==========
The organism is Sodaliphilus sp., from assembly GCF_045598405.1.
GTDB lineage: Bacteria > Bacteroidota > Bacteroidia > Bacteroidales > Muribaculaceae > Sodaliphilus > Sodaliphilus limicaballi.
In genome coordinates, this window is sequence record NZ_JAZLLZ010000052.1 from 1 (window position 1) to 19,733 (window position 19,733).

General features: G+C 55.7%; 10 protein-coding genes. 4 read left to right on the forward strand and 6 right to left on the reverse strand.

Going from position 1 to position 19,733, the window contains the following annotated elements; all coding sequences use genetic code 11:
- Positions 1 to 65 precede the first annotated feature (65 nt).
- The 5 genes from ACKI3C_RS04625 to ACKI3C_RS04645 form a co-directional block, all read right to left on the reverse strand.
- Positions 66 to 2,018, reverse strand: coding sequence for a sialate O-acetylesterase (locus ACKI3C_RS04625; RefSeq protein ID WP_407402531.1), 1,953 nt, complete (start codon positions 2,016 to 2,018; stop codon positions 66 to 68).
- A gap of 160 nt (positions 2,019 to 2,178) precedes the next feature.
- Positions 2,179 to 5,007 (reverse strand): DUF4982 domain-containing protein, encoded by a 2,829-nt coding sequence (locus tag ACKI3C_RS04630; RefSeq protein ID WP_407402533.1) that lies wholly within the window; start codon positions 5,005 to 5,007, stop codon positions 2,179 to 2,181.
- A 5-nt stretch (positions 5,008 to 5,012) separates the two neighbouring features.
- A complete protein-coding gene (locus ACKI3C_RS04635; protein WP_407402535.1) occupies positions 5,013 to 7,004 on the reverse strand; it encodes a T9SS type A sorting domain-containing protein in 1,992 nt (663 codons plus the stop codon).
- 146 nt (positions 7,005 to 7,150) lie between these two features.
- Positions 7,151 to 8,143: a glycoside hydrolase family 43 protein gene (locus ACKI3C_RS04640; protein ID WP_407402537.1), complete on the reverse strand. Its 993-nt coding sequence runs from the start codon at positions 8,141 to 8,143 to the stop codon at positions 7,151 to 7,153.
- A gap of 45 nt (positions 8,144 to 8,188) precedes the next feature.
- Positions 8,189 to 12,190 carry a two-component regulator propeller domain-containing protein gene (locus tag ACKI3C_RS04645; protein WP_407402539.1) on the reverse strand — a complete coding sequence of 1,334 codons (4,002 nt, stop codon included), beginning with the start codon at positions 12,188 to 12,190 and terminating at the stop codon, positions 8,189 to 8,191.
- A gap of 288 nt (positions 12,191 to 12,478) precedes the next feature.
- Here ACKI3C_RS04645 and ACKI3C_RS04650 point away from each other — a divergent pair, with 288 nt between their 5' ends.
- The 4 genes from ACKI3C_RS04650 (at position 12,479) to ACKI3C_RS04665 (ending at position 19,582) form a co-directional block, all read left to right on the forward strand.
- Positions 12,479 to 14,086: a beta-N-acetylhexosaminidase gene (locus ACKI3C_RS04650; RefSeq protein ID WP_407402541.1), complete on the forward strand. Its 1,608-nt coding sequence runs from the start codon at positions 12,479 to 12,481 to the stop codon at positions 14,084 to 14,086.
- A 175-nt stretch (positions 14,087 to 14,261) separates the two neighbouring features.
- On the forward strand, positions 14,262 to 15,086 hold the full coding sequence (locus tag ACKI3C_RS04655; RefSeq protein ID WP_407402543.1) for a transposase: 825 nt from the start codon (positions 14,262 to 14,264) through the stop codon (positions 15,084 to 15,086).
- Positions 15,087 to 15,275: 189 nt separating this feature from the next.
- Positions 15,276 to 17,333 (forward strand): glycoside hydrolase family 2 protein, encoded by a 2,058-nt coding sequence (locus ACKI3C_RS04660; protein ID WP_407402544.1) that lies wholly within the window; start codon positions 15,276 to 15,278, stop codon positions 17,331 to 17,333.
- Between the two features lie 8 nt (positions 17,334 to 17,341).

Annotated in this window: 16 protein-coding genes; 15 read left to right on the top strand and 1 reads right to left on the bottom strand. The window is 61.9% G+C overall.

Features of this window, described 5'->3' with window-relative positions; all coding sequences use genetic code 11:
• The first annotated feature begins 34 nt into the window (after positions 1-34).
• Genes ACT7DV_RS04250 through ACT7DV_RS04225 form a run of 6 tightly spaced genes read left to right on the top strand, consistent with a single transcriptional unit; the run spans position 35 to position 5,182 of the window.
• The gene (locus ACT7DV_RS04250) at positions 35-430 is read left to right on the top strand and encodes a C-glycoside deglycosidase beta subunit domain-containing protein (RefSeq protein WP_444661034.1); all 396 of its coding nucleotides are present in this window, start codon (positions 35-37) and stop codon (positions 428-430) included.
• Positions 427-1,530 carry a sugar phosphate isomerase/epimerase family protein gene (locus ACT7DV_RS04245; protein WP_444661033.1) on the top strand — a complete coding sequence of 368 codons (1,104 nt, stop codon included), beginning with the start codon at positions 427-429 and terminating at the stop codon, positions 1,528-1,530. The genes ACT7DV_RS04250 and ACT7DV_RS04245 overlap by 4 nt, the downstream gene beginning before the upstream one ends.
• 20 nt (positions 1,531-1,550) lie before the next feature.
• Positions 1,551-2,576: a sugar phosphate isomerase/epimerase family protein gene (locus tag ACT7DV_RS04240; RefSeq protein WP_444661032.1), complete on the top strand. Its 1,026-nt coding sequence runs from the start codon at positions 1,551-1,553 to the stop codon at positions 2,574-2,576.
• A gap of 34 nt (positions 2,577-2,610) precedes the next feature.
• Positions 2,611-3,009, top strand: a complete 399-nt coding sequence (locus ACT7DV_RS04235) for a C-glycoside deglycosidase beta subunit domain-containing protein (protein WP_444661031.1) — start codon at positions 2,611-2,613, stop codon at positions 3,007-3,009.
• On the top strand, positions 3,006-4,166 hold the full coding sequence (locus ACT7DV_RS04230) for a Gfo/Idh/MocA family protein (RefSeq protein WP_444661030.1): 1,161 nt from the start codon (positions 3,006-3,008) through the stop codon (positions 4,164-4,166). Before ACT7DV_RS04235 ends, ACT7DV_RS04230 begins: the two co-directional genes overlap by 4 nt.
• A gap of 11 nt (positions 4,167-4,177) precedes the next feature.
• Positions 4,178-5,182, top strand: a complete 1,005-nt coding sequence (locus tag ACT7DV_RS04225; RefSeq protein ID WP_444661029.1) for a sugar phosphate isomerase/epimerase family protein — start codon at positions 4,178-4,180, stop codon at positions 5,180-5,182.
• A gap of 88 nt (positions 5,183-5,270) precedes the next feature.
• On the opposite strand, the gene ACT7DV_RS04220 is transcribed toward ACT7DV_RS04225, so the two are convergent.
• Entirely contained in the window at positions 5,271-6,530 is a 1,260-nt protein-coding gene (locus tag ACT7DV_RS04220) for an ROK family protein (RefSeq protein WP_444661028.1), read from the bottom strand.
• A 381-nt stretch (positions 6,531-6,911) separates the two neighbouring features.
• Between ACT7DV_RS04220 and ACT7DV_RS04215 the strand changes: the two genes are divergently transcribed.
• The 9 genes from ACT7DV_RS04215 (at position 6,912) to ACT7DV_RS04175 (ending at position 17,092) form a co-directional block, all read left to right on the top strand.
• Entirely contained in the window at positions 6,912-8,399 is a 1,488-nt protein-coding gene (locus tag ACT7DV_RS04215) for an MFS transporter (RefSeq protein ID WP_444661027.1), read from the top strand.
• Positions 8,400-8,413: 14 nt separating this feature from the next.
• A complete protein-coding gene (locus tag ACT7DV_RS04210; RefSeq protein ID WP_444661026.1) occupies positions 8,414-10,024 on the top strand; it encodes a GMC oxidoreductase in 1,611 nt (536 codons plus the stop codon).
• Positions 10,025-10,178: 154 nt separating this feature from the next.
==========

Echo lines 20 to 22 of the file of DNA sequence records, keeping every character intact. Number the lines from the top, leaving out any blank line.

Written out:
- Positions 12,479 to 14,086: a beta-N-acetylhexosaminidase gene (locus ACKI3C_RS04650; RefSeq protein ID WP_407402541.1), complete on the forward strand. Its 1,608-nt coding sequence runs from the start codon at positions 12,479 to 12,481 to the stop codon at positions 14,084 to 14,086.
- A 175-nt stretch (positions 14,087 to 14,261) separates the two neighbouring features.
- On the forward strand, positions 14,262 to 15,086 hold the full coding sequence (locus tag ACKI3C_RS04655; RefSeq protein ID WP_407402543.1) for a transposase: 825 nt from the start codon (positions 14,262 to 14,264) through the stop codon (positions 15,084 to 15,086).